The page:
Good morning. Here’s what’s happening:
Prices: Bitcoin falls but stays well above $20,000. Other major cryptos are in the red.
Insights: Crypto helped Nvidia’s bottom line, but it hasn’t been a major cause of the stock’s steep decline.
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Bitcoin (BTC): $20,804 -1.3%
Ether (ETH): $1,195 -0.9%
Bitcoin Falls but Remains Near $21K; Other Cryptos Fall
Bitcoin fell on Monday but remained comfortably above the $20,000 threshold it crossed more than a week ago.
The largest cryptocurrency by market capitalization was recently trading at about $20,800, down over 1% in the past 24 hours. Ether, the second-largest crypto by market cap, was changing hands at roughly $1,200, down less than a percentage point but about the same level it has held for the past week, as investors continued their cautious approach to riskier assets. Trading was light.
“People are still using the next several months to determine where this is going, where this will bottom out, not just in crypto,” Hany Rashwan of 21Shares told CoinDesk’s First Mover program, noting recent months’ correlation to equity markets that rebounded last week after months of almost nonstop declines.
Other major cryptos were also in the red with celsius (CEL), the token of Celsius Network, a troubled crypto lender, falling by as much as over 16% and UNI dropping nearly 11%. MATIC – a big winner last week after Polygon, the project the token represents, introduced a privacy product for decentralized autonomous organizations (DAOs) – returned a sizable portion of its gains, also tumbling about 11% at one point.
Large-scale stock indexes dropped slightly with the tech-heavy Nasdaq and S&P 500, which contains a heavy tech component, both down less than a percentage point. The latter closed Friday with its biggest single-day gain in two years amid the revision of a major report showing consumers slightly more upbeat about the future rate of inflation and small signs of an economic cooling that might enable the U.S. central bank to scale back its monetary hawkishness later in the year.
The U.S. Census Bureau durable-goods report released Monday showing orders climbing higher than anticipated in May and a rise in pending-home sales for the month, according to the National Association of Realtors countered this trend.
Despite recent debacles in the crypto space, including the implosion of the TerraUSD stablecoin (UST) and liquidity problems of Three Arrows Capital, some analysts struck an optimistic note, particularly about DeFi projects which have weathered recent storms. In a market recap, Arca Research’s Chief Investment Officer Jeff Dorman highlighted the 20%-30% spike in some cases last week for digital assets, “led by the most beaten-down sectors, DeFi and NFTs/Gaming.”
“The cynic in me would dismiss these gains as a ‘bear market rally’ or merely short-covering, but the bull case is that DeFi protocols and applications did their job while their centralized exchange/lending platforms (CeFi) did not,” Dorman wrote. “That’s what led to the bounce in DeFi, which trickled down to the rest of the market.
Dorman added: “The carnage in the past six weeks has been very real, but every company that is currently facing solvency or going concern issues is a centralized company with a CEO, a board of directors, and human decision-makers. Not a single line of code from DeFi or a smart contract is capable of making the costly decisions that these companies made.”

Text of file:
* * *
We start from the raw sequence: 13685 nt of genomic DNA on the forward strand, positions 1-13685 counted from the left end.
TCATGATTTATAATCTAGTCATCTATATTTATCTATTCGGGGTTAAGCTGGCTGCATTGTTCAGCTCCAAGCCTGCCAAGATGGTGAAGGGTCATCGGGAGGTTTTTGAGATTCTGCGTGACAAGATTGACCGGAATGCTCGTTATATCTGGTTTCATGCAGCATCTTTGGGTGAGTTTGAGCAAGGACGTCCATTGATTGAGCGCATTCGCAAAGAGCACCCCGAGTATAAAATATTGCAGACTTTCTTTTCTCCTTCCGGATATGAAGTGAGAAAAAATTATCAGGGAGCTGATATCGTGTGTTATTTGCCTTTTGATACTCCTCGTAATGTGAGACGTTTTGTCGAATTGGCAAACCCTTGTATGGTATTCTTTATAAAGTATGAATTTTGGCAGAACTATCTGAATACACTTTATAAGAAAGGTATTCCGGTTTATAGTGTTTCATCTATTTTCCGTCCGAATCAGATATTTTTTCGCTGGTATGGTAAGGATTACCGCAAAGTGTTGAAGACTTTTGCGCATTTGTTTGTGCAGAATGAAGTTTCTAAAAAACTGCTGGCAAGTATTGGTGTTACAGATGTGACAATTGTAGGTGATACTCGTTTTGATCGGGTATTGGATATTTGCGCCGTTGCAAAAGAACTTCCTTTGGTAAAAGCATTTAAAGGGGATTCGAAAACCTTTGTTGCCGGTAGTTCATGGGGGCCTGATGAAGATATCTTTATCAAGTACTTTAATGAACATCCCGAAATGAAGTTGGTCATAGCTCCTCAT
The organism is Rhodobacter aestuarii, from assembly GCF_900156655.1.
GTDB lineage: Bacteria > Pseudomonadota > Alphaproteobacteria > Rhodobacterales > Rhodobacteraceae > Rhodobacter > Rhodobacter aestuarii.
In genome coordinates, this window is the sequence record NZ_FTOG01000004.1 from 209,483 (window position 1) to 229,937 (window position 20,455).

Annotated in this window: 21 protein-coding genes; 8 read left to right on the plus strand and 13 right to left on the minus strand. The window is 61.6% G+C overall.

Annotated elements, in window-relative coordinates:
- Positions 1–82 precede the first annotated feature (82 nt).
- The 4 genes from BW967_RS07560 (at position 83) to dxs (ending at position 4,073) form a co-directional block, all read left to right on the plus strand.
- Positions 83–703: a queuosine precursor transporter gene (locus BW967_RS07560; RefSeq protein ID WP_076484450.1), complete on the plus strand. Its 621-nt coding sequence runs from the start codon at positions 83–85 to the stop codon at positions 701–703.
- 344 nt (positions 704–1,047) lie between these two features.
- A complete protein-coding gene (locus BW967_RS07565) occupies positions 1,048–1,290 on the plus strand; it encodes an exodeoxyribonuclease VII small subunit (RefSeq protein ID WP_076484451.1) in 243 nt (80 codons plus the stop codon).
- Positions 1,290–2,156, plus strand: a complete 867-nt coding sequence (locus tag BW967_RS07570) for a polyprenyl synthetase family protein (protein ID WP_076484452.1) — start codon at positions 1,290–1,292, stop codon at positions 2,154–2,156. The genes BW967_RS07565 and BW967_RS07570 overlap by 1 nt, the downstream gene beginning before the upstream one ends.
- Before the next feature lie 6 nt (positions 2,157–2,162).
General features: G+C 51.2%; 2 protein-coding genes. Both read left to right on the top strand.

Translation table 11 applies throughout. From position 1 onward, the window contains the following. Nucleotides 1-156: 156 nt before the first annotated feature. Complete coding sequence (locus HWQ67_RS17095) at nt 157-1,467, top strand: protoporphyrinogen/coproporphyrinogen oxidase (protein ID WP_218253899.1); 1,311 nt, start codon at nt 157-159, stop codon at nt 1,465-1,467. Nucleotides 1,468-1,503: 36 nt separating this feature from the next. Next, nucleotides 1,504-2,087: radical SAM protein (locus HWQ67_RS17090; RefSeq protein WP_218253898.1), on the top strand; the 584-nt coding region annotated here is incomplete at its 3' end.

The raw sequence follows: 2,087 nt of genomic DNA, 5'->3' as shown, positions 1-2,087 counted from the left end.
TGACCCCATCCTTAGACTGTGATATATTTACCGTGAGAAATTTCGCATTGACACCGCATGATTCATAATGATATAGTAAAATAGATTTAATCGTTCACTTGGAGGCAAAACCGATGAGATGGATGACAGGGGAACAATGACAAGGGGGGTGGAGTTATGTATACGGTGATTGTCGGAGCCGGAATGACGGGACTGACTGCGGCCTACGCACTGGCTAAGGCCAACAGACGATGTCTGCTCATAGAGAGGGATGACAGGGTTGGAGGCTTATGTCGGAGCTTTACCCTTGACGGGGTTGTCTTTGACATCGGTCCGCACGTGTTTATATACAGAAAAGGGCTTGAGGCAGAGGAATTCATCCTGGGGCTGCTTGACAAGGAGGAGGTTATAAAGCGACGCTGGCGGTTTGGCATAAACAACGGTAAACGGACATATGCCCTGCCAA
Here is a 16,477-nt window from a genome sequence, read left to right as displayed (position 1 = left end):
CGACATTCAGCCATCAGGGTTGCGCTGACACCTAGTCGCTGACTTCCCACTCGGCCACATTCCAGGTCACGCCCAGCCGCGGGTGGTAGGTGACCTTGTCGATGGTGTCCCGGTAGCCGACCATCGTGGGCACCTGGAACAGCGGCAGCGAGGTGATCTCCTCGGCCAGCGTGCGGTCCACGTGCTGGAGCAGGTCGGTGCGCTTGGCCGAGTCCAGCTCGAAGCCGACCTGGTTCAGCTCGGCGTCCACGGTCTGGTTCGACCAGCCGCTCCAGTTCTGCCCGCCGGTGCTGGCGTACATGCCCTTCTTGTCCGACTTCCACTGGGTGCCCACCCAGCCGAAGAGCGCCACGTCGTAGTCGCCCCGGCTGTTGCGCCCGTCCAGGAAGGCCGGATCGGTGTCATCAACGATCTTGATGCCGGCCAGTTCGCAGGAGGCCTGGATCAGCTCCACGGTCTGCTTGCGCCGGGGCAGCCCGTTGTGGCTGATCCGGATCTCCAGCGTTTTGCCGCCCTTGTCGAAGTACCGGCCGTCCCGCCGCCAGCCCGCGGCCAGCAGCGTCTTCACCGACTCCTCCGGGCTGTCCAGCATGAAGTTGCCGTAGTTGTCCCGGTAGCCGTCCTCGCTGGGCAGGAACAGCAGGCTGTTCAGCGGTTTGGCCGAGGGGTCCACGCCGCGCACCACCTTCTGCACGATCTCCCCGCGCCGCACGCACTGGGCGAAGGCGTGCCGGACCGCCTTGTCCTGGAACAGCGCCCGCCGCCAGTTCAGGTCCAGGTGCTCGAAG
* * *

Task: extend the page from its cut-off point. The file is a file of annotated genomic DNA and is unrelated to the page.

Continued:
S&P 500: 3,900 -0.3%
DJIA: 31,438 -0.2%
Nasdaq: 11,524 -0.7%
Gold: $1,823 -0.4%
Despite GPU’s Ties to Mining, Nvidia Isn’t Much of an Ethereum Macro Proxy
A few years ago, it was nearly impossible to buy a graphics processing unit (GPU) add-in board (AIB) for your PC.
Gamers who wanted to upgrade their PC were simply out of luck. General purpose GPU compute (GPGPU), the ability to harness the chip’s ability to do massive amounts of parallel computation, is just as important for crypto mining as it is for creating photo-realistic graphics for games. So miners bought all they could, displacing gamers in the process.
Nvidia, which makes the GPU chip and its add-in board partners and which make the card itself, had quite the bull run with stocks of Gigabyte, MSI, and Zotac experiencing double-digit gains. Nvidia tried to downplay its exposure to crypto, and that ultimately led to a fine from the U.S. Securities and Exchange Commission. The data, however, doesn’t lie: The company sold more cards because of crypto mining.
But let’s be clear: Nvidia isn’t a mining company or a proxy thereof. Its stratospheric rise from a $5 stock at the beginning of 2015 to nearly $330 at the end of 2021 isn’t just because of mining, although mining did make a material impact on the income statement. Rather, the same technology, GPGPU Compute, was a Cambrian explosion-like event that unlocked a world of efficiency increases in data centers, allowing for massive advances in things like artificial intelligence and big data.
Data center has become the largest segment for Nvidia, surpassing gaming, last quarter. That has been in the works for a while, as the segment has been posting double-digit growth since 2018. That also means that Nvidia is exposed to slowing investments in data centers as a technology-led recession rips through Wall Street. Research firm Gartner put the growth in IT spending at 9.5% in 2021 and predicts that growth will slow to 4% in 2022.
So while crypto and mining added to Nvidia’s bottom line, it’s not the reason why the company’s stock has led the board in declining tech stocks.